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Maxxam at it again with threats

Bert Caldwell The Spokesman-Review

With Kaiser Aluminum Corp. almost three years into reorganization, Maxxam Inc. has threatened to put a second subsidiary into bankruptcy.

Unless California allows more logging in the state’s majestic redwood forests, the company, Pacific Lumber, will cease operations and lay off hundreds who depend on its mills for their livelihood.

And just to make sure California officials understand the gravity of the threat, Pacific two weeks ago announced the layoff of 38 employees and the reassignment of others. The cause, they say, is their inability to harvest enough timber to sustain operations at the current level.

Welcome to chainsaw politics.

Maxxam and California have been going at it since 1986, when the Houston-based company purchased Pacific, a company that had taken good care of its forests and employees for decades. The new owners immediately increased harvest far beyond what was sustainable in order to carry debt taken on to make the deal. An overfunded pension plan was raided, and the employees left with annuities.

Finally, sickened by the environmental destruction caused by Pacific’s woeful stewardship, California and the federal government in 1996 worked out the $480 million Headwaters Forest Agreement. The deal, consisting of land purchases and swaps, safeguarded 7,000 acres of the most prized, old-growth timber. Logging on another 200,000-plus acres that remained in Pacific’s possession was subject to strict environmental controls imposed in 1999.

But darn, just six years into that agreement, Pacific is running out of trees. To make more available, the company has asked the California Department of Forestry and the water quality authority for Northern California to approve 12 timber harvest plans that will increase the potential harvest.

Water quality officials are involved because cutting trees on steep slopes increases stream sediment, which in turn has increased flooding problems downstream. Pacific scientists contend the company’s harvest plans will actually help solve problems left by 130 years of poor logging practices. You can forgive Humboldt County officials for not buying those claims.

In fact, District Attorney Paul Gallegos has accused Pacific of deliberately submitting doctored studies to state authorities during the environmental reviews done during drafting of the 1999 logging guidelines. Pacific’s motion to dismiss a county lawsuit boils down to an assertion it should not be penalized for exercising its First Amendment rights, and that the county, as the people of California, cannot also do what the California Department of Forestry is doing.

But that is just the genteel lawyering part of the dispute. The fight in the streets and voting booths was more confrontational.

With their livelihoods at stake, loggers took to demonstrations, certainly their democratic right. But someone also twice broke into Gallegos’ home, and the office computer of Deputy District Attorney Tim Stoen was hacked. Pacific largely financed an unsuccessful effort to recall Gallegos.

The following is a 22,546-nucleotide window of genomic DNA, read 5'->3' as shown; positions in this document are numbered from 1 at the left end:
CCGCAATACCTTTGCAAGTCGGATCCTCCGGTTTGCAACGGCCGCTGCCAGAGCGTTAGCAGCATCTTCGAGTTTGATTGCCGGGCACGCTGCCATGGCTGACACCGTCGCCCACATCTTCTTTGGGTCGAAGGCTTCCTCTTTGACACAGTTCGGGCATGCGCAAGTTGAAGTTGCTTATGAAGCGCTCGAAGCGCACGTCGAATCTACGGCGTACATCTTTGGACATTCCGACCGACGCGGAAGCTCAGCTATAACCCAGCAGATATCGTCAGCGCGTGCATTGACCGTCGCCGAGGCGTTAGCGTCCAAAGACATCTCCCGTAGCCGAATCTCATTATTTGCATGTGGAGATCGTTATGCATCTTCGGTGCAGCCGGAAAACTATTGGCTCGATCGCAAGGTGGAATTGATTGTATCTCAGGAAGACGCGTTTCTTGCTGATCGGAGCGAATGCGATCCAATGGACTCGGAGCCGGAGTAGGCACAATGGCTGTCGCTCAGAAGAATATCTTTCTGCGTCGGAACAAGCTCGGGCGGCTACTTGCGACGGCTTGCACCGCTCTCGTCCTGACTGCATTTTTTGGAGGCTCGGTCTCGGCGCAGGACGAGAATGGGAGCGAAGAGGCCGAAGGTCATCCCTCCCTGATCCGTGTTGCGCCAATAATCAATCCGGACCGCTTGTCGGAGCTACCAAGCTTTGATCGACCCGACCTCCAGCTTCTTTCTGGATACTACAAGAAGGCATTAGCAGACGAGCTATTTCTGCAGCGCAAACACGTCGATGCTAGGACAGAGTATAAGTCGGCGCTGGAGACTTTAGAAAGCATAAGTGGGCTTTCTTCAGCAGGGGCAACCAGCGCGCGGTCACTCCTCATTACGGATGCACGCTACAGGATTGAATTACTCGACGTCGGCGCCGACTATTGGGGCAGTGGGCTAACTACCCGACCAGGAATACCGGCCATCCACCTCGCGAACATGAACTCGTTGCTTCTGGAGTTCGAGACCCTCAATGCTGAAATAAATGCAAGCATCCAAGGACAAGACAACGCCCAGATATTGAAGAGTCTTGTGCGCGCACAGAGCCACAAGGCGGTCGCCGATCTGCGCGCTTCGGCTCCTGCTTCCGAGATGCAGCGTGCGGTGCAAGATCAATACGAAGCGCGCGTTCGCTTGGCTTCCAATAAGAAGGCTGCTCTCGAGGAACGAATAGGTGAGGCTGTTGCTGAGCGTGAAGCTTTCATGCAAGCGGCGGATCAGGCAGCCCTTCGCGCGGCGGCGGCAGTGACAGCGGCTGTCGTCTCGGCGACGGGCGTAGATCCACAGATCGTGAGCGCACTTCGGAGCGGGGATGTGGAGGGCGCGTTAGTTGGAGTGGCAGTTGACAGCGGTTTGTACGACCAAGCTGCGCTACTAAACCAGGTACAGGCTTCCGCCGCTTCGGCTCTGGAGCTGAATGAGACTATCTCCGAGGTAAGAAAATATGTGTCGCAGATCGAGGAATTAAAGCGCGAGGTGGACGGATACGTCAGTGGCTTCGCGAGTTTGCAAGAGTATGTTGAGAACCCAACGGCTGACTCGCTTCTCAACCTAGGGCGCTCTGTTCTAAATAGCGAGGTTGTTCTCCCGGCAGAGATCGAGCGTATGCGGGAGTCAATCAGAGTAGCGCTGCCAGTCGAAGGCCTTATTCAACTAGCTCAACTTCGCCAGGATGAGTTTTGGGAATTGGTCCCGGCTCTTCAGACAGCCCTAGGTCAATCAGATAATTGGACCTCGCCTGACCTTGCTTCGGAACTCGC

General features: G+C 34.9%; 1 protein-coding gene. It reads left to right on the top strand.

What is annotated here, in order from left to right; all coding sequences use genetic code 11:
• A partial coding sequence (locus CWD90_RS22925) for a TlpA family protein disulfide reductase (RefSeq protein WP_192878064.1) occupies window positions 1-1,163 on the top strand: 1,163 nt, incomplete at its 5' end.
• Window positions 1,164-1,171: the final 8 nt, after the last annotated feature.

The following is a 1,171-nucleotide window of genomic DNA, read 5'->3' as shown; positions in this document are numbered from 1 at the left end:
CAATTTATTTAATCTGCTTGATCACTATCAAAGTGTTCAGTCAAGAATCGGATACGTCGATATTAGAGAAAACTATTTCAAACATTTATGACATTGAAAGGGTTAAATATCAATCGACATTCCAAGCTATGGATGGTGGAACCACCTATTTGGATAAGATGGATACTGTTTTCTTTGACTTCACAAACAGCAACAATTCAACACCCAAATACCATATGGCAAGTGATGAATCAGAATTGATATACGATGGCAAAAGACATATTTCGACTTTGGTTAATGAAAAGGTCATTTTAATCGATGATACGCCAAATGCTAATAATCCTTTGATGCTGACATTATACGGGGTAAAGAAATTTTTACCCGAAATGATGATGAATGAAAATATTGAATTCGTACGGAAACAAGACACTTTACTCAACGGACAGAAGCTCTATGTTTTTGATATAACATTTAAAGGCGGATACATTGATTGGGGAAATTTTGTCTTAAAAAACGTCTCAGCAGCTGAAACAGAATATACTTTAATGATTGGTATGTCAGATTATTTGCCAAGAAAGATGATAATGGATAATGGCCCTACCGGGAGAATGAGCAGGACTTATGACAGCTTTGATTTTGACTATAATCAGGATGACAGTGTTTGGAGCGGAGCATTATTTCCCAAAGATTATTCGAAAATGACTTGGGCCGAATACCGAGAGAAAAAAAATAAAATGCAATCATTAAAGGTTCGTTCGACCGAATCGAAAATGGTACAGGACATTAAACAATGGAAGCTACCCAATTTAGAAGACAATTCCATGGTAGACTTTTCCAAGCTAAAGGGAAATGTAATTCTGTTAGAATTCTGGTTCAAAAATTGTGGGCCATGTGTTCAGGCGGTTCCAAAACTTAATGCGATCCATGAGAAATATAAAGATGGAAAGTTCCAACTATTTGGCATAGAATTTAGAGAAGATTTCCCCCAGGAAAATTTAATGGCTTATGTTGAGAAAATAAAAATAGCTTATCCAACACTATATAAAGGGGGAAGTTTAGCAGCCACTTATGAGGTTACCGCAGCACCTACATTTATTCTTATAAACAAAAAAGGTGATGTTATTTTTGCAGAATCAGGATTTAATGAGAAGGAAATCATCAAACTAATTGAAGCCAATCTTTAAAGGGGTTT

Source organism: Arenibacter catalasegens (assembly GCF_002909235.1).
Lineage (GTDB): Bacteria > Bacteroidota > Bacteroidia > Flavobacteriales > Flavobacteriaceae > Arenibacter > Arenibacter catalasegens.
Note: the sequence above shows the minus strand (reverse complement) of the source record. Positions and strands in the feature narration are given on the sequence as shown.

“It got really very nasty,” says Stoen.

So influential is Pacific, he adds, four judges have disqualified themselves from hearing the case. The political pull does not end there.

The Los Angeles Times Tuesday reported Maxxam Chairman Charles Hurwitz and Pacific officials met with Gov. Arnold Schwarzenegger’s environmental deputies — in the governor’s office — to argue their case for additional logging permits. Without those permits, Pacific might have to close mills and lay off workers. If bankruptcy was the ultimate outcome, they warned, the bondholders likely to inherit Pacific would not be bound by the stricter logging standards company that are part of the Headwaters agreement.

That agreement, the Times notes, was negotiated in part by James Branham, who was a Pacific executive at the time. Now he is undersecretary of the California Environmental Protection Agency. Yikes!

According to the Humboldt County lawsuit, those allegedly strict standards are predicated on bogus environmental studies that increased the allowable cut by some 30 million board feet. For example, the suit says, information submitted to justify more harvest said only 15 percent of landslides in one drainage were the result of recent logging. In reality, the study done for the company indicated the correct figure was 60 percent. Those landslides have caused severe siltation and flooding.

In its bid to get some of the harvest restrictions lifted, Pacific says it will repair “legacy problems” that put 40 cubic yards of sediment into streams while its “modern harvest activity” will generate only one cubic yard. Sure. Give them a cubic yard, and …style?

Many Inland Northwest counties can relate to the situation in Humboldt County, where hundreds of workers get their checks from Pacific, or from the logging and trucking companies that depend on its mills. Lack of timber has been blamed for recent announcements mills in this area will close.

That’s not what the Humboldt County case, or Pacific, are all about.

“We don’t treat this as an environmental case, we think of this as a fraud case,” Stoen says. “They are willing to lie.”

Business columnist Bert Caldwell can be reached at (509) 459-5450, or at bertc@spokesman.com.

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